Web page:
[R] Moving window regressions - how can I improve this code?
Douglas Bates
bates at stat.wisc.edu
Sat Apr 24 19:24:39 CEST 2004
Gabor Grothendieck <ggrothendieck at myway.com> writes:
> Douglas Bates produced an extremely useful post so I hesitate to
> add more but here goes anyways.
>
> 1. The bug I referred to in my previous post is still in the code.
> The last data point in women never gets used. I think this
> goes beyond just making a simple error but gets to the point of
> how to avoid index arithmetic in the first place due to its
> error prone nature and excess complexity. Using embed()
> or running() (the latter is in package gregmisc) would do that although
> at the expense of more memory.
You're right. I miscounted and it is easy to do that when
manipulating the indices explicitly. I wasn't aware of the embed
function but, now that you have pointed it out, I agree that it should
be used here.
> 2. I find using stopifnot convenient for testing assertions. There
> is also a bug in the assertion code shown (width should be allowed
> to equal nr) and again I think its due to the introduction of complexity.
> The problem is that its harder to get it right when you have to invert
> the assertion condition. I have recently discovered the R
> stopifnot function which allows one to state assertions without
> inverting them and now use it all the time. Once you use stopifnot
> the assertion becomes somewhat clearer since its not muddied by the
> inversion and in my mind it starts to bring out a wider range of
> considerations such as whether a width
> with zero or fewer degrees of freedom should be allowed. Perhaps
> the condition should be width > length(all.vars(formula)) or if
> formulae such as y~x-1 are allowed then a more complex specification.
I agree that stopifnot is the best construction for assertions.
Thanks for pointing that out. It is one of the very useful utilities
added by Martin Maechler, who also wrote the str function which gets
my vote for the best debugging tool in R.
If you don't know the total number of coefficients then you would need
to assert only width > 0. If you do know the number of coefficients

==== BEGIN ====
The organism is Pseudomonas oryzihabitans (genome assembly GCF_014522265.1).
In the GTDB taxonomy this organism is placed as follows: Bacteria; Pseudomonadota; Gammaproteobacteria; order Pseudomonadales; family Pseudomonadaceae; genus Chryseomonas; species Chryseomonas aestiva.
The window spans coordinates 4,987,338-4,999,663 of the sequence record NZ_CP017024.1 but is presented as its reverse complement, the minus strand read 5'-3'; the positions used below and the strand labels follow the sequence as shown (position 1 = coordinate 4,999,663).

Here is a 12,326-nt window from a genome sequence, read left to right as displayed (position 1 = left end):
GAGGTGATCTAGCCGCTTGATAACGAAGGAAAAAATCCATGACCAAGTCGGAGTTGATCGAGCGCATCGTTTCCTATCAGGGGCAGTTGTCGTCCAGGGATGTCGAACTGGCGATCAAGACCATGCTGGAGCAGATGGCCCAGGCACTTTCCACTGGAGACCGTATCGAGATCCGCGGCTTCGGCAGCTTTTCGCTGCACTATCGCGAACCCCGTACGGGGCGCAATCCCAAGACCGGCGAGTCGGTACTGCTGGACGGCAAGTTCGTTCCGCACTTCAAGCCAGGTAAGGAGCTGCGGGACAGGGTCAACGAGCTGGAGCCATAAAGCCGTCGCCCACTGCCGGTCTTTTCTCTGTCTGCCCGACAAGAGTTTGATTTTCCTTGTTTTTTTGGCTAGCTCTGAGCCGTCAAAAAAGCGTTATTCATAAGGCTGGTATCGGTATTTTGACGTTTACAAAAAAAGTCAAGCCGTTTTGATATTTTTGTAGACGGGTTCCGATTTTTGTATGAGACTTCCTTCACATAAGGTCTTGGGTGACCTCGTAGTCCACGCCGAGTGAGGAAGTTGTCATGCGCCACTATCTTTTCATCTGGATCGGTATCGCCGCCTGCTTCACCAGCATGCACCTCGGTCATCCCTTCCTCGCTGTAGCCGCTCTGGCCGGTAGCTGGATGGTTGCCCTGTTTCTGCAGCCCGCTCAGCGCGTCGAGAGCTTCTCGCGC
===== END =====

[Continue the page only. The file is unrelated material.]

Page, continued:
then you can assert width >= ncoef.
> With these changes (except I've kept width > 0), movingWindow becomes
>
> movingWindow <- function(formula, data, width, ...) {
> nr <- nrow(data)
> width <- as.integer(width)[1]
> stopifnot( width > 0, width <= nr )
> indices <- as.data.frame( t( embed( 1:nr, width ) ) )
> lapply(indices, function(st) summary(lm(formula, data[st,])) )
> }
>
> Similar comments could be applied to movingWindow2.
Adopting your suggestions I would change the movingWindow2 code to
movingWindow2 <- function(formula, data, width, ...) {
mCall = match.call()
mCall$width = NULL
mCall[[1]] = as.name("lm")
mCall$x = mCall$y = TRUE
bigfit = eval(mCall, parent.frame())
ncoef = length(coef(bigfit))
nr = nrow(data)
width = as.integer(width)[1]
stopifnot(width >= ncoef, width <= nr)
y = bigfit$y
x = bigfit$x
terms = bigfit$terms
inds = embed(seq(nr), width)[, rev(seq(width))]
sumrys <- lapply(seq(nrow(inds)),
function(st) {
ind = inds[st,]
fit = lm.fit(x[ind,], y[ind])
fit$terms = terms
class(fit) = "lm"
summary(fit)
})
list(coefficients = sapply(sumrys, function(sm) coef(sm)[,"Estimate"]),
Std.Error = sapply(sumrys, function(sm) coef(sm)[,"Std. Error"]),
sigma = sapply(sumrys, "[[", "sigma"),
r.squared = sapply(sumrys, "[[", "r.squared"))
}
for which the test gives
> data(women)
> movingWindow2(weight ~ height, women, 9)
$coefficients
[,1] [,2] [,3] [,4] [,5] [,6]
(Intercept) -59.77778 -67.127778 -73.422222 -81.97222 -91.77778 -106.127778
height 3.00000 3.116667 3.216667 3.35000 3.50000 3.716667
[,7]
(Intercept) -122.955556
height 3.966667
$Std.Error
[,1] [,2] [,3] [,4] [,5] [,6]
(Intercept) 3.77647036 2.64466036 3.70537766 4.71400546 5.1522157 6.60219186
height 0.06085806 0.04194352 0.05784947 0.07246601 0.0780042 0.09846709
[,7]
(Intercept) 7.7792788
height 0.1143188
$sigma
[1] 0.4714045 0.3248931 0.4481000 0.5613193 0.6042180 0.7627228 0.8855094
$r.squared
[1] 0.9971276 0.9987338 0.9977411 0.9967352 0.9965351 0.9951107 0.9942195
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